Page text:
I often come across the misconception that a technical writer has no ‘real’ writing skills. They can write a user manual or training materials, but that’s not real writing, is it. I mean, anyone can do that.
In particular, there is a widely held belief that the technical writer cannot write business documents. (Even though we’re often the ones who write the company style guide that tell other people in the company how to do it.)
A technical writer, for example, ranks lower than a business analyst or the media/communications person.
It’s a little like being a genre writer.
“Oh, you write fantasy (or science fiction). Then you’re not a ‘real’ writer, are you?”
Or as Lynn Flewelling puts it …
… by now I’d picked up on the subtle concept that exists among some non-genre writers that fantasy writing is the basement of the literary ghetto and that as a writer of such, I probably had no business breathing the same air as “real writers”.
Lynn Flewelling (original quote was from the Voyager Online site, but link has gone now)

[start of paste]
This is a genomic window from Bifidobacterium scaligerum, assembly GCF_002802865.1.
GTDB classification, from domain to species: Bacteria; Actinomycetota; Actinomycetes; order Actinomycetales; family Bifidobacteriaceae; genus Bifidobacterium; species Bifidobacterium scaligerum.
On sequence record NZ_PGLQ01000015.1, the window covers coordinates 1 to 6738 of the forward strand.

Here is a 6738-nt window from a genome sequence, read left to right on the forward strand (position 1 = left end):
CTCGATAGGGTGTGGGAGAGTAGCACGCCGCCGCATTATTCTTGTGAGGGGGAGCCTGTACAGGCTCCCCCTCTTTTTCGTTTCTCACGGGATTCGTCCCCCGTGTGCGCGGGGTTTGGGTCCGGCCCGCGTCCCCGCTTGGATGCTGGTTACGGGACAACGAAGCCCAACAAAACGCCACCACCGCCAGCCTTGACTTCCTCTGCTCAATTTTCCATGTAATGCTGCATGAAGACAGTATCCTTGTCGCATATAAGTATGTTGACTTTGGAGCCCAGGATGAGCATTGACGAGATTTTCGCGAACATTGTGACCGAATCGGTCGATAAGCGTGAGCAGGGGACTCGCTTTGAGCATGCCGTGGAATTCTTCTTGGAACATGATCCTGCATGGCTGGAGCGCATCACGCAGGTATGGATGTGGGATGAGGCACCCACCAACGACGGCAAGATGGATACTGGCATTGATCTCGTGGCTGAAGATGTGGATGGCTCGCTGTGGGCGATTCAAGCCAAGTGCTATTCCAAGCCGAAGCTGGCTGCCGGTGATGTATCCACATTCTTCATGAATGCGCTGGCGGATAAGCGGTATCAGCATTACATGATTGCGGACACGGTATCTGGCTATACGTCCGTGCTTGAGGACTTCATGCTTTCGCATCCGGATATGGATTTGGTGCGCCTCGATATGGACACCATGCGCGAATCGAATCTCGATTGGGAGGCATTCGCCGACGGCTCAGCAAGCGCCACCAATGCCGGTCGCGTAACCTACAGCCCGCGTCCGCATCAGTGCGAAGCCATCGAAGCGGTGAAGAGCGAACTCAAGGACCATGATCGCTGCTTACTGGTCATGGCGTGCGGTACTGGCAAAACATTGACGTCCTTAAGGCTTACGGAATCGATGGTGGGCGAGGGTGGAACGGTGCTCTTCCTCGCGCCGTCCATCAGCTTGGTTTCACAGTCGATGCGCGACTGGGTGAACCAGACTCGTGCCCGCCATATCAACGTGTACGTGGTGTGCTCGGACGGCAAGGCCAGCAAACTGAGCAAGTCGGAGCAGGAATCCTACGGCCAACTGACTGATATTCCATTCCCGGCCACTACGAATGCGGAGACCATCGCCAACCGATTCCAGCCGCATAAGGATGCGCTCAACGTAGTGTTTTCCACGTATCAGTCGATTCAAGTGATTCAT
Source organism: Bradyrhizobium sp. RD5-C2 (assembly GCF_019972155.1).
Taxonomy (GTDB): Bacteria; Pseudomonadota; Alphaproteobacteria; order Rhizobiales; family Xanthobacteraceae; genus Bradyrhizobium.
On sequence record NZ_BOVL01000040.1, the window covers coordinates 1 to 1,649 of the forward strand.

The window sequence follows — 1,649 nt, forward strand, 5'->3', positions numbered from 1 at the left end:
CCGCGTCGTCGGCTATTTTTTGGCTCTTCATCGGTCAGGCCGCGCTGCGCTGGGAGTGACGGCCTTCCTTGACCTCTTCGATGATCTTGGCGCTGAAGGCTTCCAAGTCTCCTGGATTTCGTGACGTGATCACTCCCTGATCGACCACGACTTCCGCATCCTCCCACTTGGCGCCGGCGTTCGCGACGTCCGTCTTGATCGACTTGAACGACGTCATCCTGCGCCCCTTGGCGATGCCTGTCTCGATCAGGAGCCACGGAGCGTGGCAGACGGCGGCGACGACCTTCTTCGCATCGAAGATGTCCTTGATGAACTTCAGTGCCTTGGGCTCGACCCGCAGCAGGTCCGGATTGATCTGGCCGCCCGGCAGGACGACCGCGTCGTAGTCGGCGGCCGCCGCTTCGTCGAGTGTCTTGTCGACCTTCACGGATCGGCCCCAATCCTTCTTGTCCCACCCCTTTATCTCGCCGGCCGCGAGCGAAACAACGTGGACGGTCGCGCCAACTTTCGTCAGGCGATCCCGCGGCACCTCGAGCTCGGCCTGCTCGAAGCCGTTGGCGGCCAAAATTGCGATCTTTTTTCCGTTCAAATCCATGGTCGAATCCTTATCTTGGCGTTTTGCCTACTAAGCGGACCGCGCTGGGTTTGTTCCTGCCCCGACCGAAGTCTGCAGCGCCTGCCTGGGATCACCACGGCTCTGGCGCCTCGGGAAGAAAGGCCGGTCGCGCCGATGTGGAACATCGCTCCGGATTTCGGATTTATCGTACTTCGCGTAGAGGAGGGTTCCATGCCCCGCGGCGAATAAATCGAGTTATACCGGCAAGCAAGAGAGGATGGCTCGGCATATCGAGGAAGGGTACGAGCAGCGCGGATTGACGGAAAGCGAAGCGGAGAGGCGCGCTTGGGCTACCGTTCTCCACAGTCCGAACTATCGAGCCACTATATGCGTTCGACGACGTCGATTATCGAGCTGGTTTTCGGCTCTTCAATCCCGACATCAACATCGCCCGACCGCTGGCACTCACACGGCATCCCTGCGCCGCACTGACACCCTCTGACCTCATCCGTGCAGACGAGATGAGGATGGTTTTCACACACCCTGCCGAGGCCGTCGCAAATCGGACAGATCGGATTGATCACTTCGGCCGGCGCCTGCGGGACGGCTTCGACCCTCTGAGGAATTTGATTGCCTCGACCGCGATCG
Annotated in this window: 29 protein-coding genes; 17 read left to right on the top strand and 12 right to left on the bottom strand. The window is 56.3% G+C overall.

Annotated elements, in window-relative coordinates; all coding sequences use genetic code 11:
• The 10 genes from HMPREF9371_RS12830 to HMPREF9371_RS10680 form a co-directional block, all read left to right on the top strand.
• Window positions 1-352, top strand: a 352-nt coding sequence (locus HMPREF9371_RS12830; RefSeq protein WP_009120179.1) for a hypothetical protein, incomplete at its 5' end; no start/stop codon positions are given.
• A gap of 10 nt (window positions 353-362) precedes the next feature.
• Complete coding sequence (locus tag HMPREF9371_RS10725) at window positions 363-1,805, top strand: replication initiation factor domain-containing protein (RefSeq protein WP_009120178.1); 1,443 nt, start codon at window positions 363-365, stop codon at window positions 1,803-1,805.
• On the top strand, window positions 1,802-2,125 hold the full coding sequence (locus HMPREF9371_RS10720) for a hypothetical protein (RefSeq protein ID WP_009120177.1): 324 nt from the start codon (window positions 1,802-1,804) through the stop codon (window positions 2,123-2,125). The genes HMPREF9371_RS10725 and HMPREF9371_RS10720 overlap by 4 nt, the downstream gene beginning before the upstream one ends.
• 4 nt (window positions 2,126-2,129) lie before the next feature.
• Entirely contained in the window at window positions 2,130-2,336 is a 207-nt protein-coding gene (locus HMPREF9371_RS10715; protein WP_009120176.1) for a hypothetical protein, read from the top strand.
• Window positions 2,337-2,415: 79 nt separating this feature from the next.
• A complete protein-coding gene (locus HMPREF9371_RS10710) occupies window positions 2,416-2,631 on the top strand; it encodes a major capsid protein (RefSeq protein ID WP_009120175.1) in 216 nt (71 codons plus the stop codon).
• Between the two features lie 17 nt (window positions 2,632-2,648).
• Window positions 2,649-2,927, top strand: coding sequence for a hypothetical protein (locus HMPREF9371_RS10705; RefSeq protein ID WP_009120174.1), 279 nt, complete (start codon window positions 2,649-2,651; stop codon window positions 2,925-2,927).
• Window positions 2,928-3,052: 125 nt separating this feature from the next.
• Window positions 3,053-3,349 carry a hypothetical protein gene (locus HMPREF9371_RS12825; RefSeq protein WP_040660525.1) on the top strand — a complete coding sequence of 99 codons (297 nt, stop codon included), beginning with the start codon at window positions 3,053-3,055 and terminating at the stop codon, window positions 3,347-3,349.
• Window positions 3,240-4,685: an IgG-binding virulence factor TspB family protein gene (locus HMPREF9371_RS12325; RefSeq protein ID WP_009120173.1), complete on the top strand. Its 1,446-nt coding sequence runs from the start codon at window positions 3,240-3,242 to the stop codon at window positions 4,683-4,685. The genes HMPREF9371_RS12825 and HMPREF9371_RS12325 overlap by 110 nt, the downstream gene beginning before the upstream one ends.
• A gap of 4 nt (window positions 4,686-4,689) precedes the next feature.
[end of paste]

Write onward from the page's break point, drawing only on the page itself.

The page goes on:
Some genres rank higher than others. Mystery writers come higher on the respectability ladder than fantasy writers, as do those who write techno-thrillers, while romance writers come lower. Yet of them all, who is the most likely to make a respectable living out of writing? The humble romance writer.
Even our own little genre niche has its layers of supposed superiority. Hard-core sci-fi fans consider science fiction superior to fantasy; and hard science fiction is superior to soft. I’m sure, if we delved deep enough, we’d even find some types of fantasy are supposedly superior to others.
Me, I love it all. Give me a good story with great characters and I’m lost. This world or any other, I don’t care. Based on science or magic—or both—I don’t care.